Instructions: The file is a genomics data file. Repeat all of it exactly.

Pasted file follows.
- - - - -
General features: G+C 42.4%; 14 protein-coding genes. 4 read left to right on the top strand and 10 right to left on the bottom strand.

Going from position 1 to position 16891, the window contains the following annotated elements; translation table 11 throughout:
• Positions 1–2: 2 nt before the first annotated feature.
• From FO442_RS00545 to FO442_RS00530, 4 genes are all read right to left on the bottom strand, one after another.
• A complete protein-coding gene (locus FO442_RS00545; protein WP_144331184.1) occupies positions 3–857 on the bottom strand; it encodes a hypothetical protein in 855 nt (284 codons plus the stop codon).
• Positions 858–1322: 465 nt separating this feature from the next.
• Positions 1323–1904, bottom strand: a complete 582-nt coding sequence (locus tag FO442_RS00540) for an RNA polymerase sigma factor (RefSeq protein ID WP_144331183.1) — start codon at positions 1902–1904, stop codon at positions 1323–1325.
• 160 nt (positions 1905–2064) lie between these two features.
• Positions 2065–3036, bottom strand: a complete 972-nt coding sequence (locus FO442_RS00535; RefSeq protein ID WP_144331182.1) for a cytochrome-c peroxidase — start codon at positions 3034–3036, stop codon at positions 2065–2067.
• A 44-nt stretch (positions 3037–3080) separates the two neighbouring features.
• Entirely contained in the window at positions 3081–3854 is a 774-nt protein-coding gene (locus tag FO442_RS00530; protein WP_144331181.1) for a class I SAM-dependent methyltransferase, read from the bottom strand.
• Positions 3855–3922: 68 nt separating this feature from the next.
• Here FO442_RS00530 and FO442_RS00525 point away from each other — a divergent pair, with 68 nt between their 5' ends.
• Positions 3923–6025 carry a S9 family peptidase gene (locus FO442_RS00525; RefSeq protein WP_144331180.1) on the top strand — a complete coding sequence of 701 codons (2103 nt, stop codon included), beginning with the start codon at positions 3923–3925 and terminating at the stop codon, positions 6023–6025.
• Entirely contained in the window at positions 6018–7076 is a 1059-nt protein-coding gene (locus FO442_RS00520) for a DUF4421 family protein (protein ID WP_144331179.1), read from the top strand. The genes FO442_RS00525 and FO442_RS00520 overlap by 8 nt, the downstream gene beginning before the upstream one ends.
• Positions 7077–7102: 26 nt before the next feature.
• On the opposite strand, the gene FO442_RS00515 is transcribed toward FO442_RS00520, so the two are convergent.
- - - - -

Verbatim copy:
General features: G+C 42.4%; 14 protein-coding genes. 4 read left to right on the top strand and 10 right to left on the bottom strand.

Going from position 1 to position 16891, the window contains the following annotated elements; translation table 11 throughout:
• Positions 1–2: 2 nt before the first annotated feature.
• From FO442_RS00545 to FO442_RS00530, 4 genes are all read right to left on the bottom strand, one after another.
• A complete protein-coding gene (locus FO442_RS00545; protein WP_144331184.1) occupies positions 3–857 on the bottom strand; it encodes a hypothetical protein in 855 nt (284 codons plus the stop codon).
• Positions 858–1322: 465 nt separating this feature from the next.
• Positions 1323–1904, bottom strand: a complete 582-nt coding sequence (locus tag FO442_RS00540) for an RNA polymerase sigma factor (RefSeq protein ID WP_144331183.1) — start codon at positions 1902–1904, stop codon at positions 1323–1325.
• 160 nt (positions 1905–2064) lie between these two features.
• Positions 2065–3036, bottom strand: a complete 972-nt coding sequence (locus FO442_RS00535; RefSeq protein ID WP_144331182.1) for a cytochrome-c peroxidase — start codon at positions 3034–3036, stop codon at positions 2065–2067.
• A 44-nt stretch (positions 3037–3080) separates the two neighbouring features.
• Entirely contained in the window at positions 3081–3854 is a 774-nt protein-coding gene (locus tag FO442_RS00530; protein WP_144331181.1) for a class I SAM-dependent methyltransferase, read from the bottom strand.
• Positions 3855–3922: 68 nt separating this feature from the next.
• Here FO442_RS00530 and FO442_RS00525 point away from each other — a divergent pair, with 68 nt between their 5' ends.
• Positions 3923–6025 carry a S9 family peptidase gene (locus FO442_RS00525; RefSeq protein WP_144331180.1) on the top strand — a complete coding sequence of 701 codons (2103 nt, stop codon included), beginning with the start codon at positions 3923–3925 and terminating at the stop codon, positions 6023–6025.
• Entirely contained in the window at positions 6018–7076 is a 1059-nt protein-coding gene (locus FO442_RS00520) for a DUF4421 family protein (protein ID WP_144331179.1), read from the top strand. The genes FO442_RS00525 and FO442_RS00520 overlap by 8 nt, the downstream gene beginning before the upstream one ends.
• Positions 7077–7102: 26 nt before the next feature.
• On the opposite strand, the gene FO442_RS00515 is transcribed toward FO442_RS00520, so the two are convergent.